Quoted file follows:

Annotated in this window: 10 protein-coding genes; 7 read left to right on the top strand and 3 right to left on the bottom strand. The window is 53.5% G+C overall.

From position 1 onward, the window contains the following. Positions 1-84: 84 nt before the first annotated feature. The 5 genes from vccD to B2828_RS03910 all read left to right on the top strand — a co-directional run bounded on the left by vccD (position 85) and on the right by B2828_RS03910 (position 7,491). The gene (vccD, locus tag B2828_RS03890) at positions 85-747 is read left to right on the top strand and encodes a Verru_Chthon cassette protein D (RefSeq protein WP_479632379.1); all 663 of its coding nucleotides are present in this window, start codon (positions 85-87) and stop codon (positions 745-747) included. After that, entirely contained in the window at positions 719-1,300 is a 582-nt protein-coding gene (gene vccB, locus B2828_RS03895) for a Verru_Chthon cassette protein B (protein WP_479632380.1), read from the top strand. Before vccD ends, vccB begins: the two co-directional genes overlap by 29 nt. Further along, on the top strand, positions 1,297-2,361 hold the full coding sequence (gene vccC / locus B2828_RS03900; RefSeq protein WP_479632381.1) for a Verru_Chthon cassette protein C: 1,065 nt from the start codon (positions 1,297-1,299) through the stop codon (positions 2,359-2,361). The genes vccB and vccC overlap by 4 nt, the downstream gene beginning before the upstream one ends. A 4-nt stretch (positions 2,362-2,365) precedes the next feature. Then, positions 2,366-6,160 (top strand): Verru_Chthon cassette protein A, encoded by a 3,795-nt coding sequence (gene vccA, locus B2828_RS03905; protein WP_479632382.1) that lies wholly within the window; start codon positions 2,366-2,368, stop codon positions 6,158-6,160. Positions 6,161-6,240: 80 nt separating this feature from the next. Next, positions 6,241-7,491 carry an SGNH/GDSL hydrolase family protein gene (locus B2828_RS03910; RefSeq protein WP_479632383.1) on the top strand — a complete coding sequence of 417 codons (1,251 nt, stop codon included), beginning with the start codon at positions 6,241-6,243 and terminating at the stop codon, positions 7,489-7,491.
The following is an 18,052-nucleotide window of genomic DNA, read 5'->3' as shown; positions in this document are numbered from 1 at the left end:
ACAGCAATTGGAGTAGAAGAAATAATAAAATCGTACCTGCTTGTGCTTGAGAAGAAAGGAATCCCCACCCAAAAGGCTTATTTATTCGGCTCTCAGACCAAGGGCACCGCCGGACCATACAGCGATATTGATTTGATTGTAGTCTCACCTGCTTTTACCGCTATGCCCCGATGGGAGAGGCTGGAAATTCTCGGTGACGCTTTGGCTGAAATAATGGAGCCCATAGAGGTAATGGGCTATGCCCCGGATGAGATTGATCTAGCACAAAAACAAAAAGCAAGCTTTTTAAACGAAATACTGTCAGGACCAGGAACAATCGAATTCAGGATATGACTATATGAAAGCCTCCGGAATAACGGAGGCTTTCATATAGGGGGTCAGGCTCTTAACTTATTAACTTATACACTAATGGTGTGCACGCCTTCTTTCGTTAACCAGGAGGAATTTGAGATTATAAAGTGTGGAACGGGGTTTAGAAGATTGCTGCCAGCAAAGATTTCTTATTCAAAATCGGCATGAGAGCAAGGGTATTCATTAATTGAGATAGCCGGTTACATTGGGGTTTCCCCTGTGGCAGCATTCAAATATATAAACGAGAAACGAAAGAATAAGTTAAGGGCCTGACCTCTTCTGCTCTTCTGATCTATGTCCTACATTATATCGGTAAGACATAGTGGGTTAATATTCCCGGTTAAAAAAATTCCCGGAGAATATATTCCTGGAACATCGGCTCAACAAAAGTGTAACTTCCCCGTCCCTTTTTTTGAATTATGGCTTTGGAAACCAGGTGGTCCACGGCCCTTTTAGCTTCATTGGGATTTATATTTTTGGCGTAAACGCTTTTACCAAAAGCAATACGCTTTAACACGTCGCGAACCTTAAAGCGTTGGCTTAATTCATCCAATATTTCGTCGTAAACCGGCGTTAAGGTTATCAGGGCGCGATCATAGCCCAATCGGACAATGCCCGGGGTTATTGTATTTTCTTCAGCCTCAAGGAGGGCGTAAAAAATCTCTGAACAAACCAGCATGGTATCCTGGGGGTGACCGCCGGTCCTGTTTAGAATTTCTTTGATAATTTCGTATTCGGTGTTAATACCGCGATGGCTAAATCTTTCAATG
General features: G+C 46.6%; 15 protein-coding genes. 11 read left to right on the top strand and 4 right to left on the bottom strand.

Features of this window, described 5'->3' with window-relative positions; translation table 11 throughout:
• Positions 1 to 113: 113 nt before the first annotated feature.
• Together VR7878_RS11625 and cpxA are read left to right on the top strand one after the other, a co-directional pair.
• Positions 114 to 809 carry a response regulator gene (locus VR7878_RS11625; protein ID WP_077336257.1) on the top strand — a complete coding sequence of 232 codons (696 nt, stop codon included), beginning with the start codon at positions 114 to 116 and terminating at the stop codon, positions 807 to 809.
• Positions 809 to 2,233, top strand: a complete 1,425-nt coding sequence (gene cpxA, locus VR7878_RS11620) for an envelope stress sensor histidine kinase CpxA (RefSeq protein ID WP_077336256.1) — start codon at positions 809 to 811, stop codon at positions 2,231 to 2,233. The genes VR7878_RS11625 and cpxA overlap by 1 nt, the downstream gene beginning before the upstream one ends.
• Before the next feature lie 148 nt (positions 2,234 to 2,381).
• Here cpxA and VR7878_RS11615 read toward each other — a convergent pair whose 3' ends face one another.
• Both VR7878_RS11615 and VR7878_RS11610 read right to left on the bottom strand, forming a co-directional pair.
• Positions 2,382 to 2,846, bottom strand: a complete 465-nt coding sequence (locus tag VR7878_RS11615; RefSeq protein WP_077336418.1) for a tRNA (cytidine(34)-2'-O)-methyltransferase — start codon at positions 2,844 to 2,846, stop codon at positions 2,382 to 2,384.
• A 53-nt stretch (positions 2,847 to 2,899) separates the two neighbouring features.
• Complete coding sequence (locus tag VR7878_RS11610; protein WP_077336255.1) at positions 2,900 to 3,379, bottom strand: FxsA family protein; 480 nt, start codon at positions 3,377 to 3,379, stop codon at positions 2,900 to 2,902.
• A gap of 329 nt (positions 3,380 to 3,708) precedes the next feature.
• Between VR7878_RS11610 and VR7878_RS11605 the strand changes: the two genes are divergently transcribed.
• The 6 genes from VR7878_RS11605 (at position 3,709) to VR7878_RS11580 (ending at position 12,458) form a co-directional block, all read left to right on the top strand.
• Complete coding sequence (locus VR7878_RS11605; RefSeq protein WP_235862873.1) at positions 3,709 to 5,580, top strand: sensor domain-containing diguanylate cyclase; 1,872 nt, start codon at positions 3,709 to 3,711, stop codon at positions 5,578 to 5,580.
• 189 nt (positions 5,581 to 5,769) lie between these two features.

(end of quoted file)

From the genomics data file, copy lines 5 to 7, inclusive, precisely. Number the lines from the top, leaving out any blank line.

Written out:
General features: G+C 46.6%; 15 protein-coding genes. 11 read left to right on the top strand and 4 right to left on the bottom strand.

Features of this window, described 5'->3' with window-relative positions; translation table 11 throughout:
• Positions 1 to 113: 113 nt before the first annotated feature.